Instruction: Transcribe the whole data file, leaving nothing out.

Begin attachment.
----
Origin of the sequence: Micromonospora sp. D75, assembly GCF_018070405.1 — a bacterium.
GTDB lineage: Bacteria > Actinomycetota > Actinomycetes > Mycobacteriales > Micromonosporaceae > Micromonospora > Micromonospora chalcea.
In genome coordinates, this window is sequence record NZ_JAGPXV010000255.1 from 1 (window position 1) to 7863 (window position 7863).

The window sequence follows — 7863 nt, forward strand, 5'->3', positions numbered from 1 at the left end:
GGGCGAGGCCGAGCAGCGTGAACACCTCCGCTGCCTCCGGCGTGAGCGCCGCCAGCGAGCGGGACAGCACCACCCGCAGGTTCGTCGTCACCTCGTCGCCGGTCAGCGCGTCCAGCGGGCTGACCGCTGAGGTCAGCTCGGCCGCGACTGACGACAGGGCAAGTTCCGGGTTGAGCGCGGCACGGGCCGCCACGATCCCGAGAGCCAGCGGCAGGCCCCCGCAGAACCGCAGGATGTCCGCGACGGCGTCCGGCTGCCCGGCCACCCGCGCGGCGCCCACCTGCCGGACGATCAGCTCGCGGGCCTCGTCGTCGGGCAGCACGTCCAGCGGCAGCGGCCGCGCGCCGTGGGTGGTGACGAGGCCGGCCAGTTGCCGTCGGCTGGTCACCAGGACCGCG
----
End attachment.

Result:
Origin of the sequence: Micromonospora sp. D75, assembly GCF_018070405.1 — a bacterium.
GTDB lineage: Bacteria > Actinomycetota > Actinomycetes > Mycobacteriales > Micromonosporaceae > Micromonospora > Micromonospora chalcea.
In genome coordinates, this window is sequence record NZ_JAGPXV010000255.1 from 1 (window position 1) to 7863 (window position 7863).

The window sequence follows — 7863 nt, forward strand, 5'->3', positions numbered from 1 at the left end:
GGGCGAGGCCGAGCAGCGTGAACACCTCCGCTGCCTCCGGCGTGAGCGCCGCCAGCGAGCGGGACAGCACCACCCGCAGGTTCGTCGTCACCTCGTCGCCGGTCAGCGCGTCCAGCGGGCTGACCGCTGAGGTCAGCTCGGCCGCGACTGACGACAGGGCAAGTTCCGGGTTGAGCGCGGCACGGGCCGCCACGATCCCGAGAGCCAGCGGCAGGCCCCCGCAGAACCGCAGGATGTCCGCGACGGCGTCCGGCTGCCCGGCCACCCGCGCGGCGCCCACCTGCCGGACGATCAGCTCGCGGGCCTCGTCGTCGGGCAGCACGTCCAGCGGCAGCGGCCGCGCGCCGTGGGTGGTGACGAGGCCGGCCAGTTGCCGTCGGCTGGTCACCAGGACCGCG